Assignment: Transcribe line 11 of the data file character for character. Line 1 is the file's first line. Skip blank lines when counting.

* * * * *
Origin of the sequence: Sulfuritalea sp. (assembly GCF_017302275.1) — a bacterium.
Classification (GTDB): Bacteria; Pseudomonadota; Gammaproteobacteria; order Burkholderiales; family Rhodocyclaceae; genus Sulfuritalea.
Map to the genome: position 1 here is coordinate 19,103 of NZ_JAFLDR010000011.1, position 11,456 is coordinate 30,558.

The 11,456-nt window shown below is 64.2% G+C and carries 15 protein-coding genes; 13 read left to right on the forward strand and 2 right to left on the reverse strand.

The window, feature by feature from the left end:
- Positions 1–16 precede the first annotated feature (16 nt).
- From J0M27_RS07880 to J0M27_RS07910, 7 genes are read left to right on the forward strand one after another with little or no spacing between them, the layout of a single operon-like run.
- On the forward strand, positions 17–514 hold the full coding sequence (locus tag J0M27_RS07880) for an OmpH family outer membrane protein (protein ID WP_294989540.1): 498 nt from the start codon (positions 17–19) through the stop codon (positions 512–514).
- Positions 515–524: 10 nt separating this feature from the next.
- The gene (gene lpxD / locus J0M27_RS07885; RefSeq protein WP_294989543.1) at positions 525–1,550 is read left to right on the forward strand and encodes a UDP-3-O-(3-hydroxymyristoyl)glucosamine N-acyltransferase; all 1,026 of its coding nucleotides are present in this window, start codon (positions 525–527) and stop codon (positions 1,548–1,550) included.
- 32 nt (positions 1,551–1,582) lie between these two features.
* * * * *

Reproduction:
- 32 nt (positions 1,551–1,582) lie between these two features.